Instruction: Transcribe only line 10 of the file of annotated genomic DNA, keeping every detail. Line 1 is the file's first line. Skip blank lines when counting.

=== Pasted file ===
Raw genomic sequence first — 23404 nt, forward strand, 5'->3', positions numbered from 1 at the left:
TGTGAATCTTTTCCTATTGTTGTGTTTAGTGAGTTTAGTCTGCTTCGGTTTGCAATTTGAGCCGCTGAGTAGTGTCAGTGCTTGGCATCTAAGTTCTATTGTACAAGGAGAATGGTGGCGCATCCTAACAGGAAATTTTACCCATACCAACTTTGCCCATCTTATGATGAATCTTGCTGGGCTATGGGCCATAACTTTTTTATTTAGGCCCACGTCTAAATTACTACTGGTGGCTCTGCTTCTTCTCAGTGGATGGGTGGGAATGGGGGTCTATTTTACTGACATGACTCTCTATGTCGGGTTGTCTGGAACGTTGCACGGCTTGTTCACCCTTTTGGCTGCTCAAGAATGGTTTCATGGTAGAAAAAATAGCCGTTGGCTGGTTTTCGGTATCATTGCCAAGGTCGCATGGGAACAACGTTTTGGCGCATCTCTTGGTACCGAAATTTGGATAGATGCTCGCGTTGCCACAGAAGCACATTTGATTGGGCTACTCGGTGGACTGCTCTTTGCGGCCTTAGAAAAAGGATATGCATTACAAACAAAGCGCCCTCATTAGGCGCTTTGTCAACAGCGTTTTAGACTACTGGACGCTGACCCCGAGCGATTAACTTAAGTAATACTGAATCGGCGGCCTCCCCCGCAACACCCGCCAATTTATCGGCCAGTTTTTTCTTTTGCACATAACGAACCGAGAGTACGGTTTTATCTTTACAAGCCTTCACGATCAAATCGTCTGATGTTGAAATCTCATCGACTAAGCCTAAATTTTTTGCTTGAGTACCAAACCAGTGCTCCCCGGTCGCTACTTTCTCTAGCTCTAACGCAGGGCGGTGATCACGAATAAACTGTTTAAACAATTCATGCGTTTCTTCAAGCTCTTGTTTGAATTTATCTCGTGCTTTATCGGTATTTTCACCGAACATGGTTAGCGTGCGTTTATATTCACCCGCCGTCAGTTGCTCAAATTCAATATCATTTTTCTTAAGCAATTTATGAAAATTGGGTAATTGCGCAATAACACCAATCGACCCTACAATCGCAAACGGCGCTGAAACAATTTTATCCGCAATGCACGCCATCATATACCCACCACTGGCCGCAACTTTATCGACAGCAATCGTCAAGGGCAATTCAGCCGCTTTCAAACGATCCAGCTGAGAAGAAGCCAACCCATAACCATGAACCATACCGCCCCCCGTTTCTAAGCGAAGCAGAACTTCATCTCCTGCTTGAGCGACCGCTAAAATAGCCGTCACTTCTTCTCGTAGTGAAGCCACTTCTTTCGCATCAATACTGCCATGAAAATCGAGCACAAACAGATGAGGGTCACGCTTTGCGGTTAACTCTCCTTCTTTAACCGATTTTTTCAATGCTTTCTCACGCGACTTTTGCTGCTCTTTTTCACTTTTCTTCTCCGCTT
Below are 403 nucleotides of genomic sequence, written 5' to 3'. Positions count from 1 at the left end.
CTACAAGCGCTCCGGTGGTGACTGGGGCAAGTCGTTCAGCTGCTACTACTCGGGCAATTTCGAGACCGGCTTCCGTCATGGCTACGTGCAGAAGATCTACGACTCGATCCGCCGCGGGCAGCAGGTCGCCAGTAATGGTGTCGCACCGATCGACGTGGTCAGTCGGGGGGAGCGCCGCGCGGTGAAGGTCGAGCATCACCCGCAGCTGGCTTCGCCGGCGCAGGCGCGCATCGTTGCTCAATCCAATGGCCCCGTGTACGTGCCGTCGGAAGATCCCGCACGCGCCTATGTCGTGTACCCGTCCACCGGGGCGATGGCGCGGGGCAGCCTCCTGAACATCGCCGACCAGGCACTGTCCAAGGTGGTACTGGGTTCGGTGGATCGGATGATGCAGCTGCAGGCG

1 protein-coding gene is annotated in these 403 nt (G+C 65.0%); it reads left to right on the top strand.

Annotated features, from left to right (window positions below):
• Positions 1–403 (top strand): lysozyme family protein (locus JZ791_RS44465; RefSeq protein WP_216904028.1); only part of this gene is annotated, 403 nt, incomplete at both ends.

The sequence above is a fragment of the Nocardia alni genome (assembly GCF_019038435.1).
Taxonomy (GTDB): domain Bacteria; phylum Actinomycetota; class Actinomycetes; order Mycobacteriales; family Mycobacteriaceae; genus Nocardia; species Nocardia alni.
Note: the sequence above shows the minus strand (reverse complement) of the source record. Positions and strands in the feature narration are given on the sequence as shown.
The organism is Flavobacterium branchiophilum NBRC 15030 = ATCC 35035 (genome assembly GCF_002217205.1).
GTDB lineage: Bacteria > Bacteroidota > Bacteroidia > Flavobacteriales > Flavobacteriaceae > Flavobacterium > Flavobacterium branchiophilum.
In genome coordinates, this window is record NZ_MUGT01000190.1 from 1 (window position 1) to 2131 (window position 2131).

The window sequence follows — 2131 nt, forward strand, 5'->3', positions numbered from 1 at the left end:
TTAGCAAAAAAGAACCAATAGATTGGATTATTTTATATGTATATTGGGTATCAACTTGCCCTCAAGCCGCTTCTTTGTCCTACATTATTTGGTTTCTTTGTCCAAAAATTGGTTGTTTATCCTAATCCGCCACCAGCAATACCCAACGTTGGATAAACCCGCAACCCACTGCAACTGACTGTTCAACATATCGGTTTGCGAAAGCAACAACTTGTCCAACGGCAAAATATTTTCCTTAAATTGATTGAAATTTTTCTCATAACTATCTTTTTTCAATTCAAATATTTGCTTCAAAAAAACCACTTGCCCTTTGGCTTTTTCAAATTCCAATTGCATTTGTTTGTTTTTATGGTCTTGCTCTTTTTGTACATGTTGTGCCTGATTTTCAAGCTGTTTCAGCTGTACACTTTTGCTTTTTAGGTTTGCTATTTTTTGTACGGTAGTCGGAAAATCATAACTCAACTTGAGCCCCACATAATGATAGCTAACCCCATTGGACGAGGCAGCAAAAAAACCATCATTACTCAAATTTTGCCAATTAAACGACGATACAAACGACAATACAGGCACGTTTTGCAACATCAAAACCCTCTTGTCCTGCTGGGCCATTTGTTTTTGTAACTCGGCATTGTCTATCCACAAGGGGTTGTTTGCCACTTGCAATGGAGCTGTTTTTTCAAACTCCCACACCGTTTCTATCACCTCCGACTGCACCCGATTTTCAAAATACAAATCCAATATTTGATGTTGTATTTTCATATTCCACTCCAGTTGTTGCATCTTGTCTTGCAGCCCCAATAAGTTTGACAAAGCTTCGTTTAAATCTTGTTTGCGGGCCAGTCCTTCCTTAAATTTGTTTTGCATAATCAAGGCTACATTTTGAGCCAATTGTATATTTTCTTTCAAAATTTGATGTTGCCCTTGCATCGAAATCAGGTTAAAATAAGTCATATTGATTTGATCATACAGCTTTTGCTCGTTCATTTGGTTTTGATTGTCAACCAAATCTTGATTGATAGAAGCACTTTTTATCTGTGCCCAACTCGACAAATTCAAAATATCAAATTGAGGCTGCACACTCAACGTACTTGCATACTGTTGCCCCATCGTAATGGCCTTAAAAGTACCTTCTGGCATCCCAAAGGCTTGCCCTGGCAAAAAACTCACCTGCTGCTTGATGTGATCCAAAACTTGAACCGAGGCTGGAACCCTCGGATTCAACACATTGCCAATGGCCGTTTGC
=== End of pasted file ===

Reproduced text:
Note: the sequence above shows the minus strand (reverse complement) of the source record. Positions and strands in the feature narration are given on the sequence as shown.